Pearce cites other losses of sacred sites around the world, but also notes those whose protections remain strong, particularly in parts of Africa. Their persistence doesn’t have a single reason. They may be a well-kept secret or well-funded by tourism. They may benefit from vibrant ancestor-worshipping or animistic faiths, or from a scientific assessment of their rich biodiversity. What all of these factors have in common, though, is a community belief in their importance. The question, then, is to what extent this multitude of community-based conservation efforts can be scaled up.
When I read the article, my first thought was that these places demonstrated the need to create cultural taboos around the destruction of biodiverse regions of the natural world. But in terms of strategy, that’s playing defense in an impossibly unequal conflict. Modern civilization has been built around the idea (a worldview often referred to as human supremacy) that it’s okay to throw all of nature into the industrial blender. So it makes less sense to fight back with a narrow set of taboos than it does to change civilization’s view of the natural world more generally.
Specifically, we need to push a deep, resonant message that an alliance with the natural world is in our best interests, both physical and spiritual. This is not just the usual pragmatic talking point about maintaining a stable climate and healthy forest because it’s good for us too. I’m talking about sacralizing the natural world, which implies a commonsense understanding that life is a beautiful mystery enjoyed by atheists and believers alike.
What paths to sacredness are available? Well, first there are some straightforward practical things to do for the sacred places that still exist. We must ensure their survival regardless of whether they still have faithful populations and institutions to protect them, and expand their borders wherever possible. More broadly, Indigenous peoples must have the rights and funding to protect the life within their lands and waters. Where possible, these lands and waters should be expanded, because still today Indigenous communities are far better at conservation than the rest of us. (This is a topic I intend to explore another day.) And finally, there must be recognition at all levels of governance that these sites and territories are beyond the reach of industrial-scale development not merely because they are protected, but because they have an inherent value beyond human interests.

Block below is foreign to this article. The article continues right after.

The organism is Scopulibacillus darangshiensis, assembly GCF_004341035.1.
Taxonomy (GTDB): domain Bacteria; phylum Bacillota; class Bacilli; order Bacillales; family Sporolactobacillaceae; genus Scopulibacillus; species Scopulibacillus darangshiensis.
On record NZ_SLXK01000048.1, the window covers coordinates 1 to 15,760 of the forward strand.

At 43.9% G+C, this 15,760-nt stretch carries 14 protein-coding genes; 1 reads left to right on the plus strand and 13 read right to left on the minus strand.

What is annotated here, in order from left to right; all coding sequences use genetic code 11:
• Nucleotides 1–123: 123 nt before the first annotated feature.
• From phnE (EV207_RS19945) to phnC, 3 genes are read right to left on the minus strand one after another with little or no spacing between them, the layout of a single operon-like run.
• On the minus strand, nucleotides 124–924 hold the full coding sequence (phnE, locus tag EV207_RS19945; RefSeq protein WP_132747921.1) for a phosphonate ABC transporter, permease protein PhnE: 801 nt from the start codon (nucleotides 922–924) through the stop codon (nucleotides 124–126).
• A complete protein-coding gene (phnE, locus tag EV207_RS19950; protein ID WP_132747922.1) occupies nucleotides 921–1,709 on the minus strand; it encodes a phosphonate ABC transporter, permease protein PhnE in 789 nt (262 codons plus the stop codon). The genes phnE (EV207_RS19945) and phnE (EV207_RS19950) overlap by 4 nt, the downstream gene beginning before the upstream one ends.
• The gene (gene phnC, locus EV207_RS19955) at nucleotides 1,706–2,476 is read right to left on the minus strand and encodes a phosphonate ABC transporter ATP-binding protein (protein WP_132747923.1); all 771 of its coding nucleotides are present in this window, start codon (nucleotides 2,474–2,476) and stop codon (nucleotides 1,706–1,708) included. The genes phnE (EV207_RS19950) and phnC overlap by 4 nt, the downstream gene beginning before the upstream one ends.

I like what renowned photographer Amy Vitale says about Indigenous communities in a Guardian article in which she discusses why she shifted her photography work from documenting wars between humans to documenting our war against nature:
I realised the backdrop of every story was the natural world. In some cases, it was the scarcity of basic resources, like water. In others, it was the changing climate and loss of fertile soil. But I started to understand that it’s always the demands placed on our ecosystem that drive conflict and human suffering. Indigenous communities have always understood how important the natural world is for their existence. I believe they hold the keys to saving what’s left of wildlife and nature.
For more recent belief systems, the faithful must be called to the cause of protecting and restoring God’s green Earth. In this effort, no one has done more than Pope Francis with his remarkable encyclical letter Laudato Si’, in which Francis enters “into dialogue with all people about our common home.” The Pope reminds believers and the rest of us that “the earth herself, burdened and laid waste, is among the most abandoned and maltreated of our poor.”
[Our sister, Mother Earth] now cries out to us because of the harm we have inflicted on her by our irresponsible use and abuse of the goods with which God has endowed her. We have come to see ourselves as her lords and masters, entitled to plunder her at will. The violence present in our hearts, wounded by sin, is also reflected in the symptoms of sickness evident in the soil, in the water, in the air and in all forms of life.
It's hard to assess the impact of Laudato Si’ and Francis’ good work to promote it, but some suggest it pushed the Paris climate accords in the right direction and remains a potent force among Catholics. PBS put out a special documentary on it called The Letter: A Message For Our Earth, which I haven’t watched yet. (It’s only available until January 18th, so tune in soon.)